We all know that core to successful employee relations is trust. Trust is fundamental to employee interaction and to running a business. Employees must trust all parts of the senior management staff to run the business successfully, and senior management must trust that their employees will follow through on the stated goals of the organization. If we know this to be true, doesn’t it make sense that trust could also be a key factor in other business relationships as well?
There is no difference in the value of trust when it comes to customers. This is particularly valuable and important when discussing direct customer interaction in the form of advisory boards and customer communities.
- It is necessary – Trust is necessary in building a community. Members want that sense that there is mutual effort and returns and they want to know that their comments, posts and other efforts will be used for mutual value. This also means that you will be protective of their privacy and not misuse their email addresses or other contact information.
- Comes with some level of transparency – With trust comes a fair amount of transparency, but complete transparency is not needed to build strong trust. Honesty and some level of transparency go a long way in building trust, but current and potential customers know your business can’t share everything. Be as open as you can and when you’re not able to share, customers will be more understanding.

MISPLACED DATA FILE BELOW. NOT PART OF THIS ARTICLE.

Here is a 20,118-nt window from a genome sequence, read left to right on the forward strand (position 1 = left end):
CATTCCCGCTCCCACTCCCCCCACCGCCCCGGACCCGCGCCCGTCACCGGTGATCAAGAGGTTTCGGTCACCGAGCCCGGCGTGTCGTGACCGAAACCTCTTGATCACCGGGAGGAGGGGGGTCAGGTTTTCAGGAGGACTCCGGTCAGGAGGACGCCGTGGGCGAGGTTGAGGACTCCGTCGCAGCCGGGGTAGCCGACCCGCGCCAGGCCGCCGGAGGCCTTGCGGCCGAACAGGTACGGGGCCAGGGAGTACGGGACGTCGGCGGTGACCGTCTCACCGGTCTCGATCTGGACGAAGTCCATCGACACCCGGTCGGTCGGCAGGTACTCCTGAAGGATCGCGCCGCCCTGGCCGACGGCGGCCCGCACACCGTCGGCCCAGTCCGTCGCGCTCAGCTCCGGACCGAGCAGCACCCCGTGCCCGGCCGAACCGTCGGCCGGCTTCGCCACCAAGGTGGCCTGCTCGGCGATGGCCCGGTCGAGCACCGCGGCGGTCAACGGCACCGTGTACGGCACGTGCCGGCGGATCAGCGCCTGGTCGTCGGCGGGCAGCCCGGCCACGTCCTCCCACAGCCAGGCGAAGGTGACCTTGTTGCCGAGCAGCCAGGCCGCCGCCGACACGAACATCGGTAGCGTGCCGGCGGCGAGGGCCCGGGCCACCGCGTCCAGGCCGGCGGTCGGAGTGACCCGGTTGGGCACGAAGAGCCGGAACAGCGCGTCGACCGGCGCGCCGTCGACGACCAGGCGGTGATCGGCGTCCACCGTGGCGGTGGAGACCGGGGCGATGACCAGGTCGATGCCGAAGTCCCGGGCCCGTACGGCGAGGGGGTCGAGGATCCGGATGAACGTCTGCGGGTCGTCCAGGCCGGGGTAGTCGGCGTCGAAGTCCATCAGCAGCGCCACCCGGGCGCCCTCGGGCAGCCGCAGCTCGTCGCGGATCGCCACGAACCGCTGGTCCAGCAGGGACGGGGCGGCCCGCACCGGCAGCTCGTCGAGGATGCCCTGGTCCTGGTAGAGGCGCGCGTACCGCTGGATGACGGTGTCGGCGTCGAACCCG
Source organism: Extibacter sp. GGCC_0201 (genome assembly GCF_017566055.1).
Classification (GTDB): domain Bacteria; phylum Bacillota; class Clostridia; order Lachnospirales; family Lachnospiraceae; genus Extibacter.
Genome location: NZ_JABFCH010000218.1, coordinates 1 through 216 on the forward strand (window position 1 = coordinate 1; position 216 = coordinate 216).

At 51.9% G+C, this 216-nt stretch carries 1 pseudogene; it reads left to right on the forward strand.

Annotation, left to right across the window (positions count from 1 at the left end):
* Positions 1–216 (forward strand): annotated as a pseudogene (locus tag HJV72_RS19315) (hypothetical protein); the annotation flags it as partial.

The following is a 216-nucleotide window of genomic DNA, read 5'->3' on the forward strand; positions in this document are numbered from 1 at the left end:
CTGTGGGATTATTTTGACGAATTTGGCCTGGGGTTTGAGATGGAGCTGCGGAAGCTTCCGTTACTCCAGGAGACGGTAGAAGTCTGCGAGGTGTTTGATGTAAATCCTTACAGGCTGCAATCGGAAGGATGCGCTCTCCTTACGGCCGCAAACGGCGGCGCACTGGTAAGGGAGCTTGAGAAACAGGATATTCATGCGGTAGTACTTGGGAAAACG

- Two-way interaction helps – Trust is not always assumed in community. Often times the more the company shows its willingness to share, and communicate, the more it increases members’ willingness to share and communicate. While open communication is great, communicating through the backchannel can also provide that personal touch that shows there is a human behind the community, giving one more opportunity to build that necessary trust.
It is an obvious factor for most when thinking about employee relations. That same trust needs to be discussed and reviewed more overtly and more often when thinking about customer relationships especially when building communities.
What other factors help build community trust? Why is it so necessary in building an active successful community?
Photo used under Creative Commons from Brian Woychuk.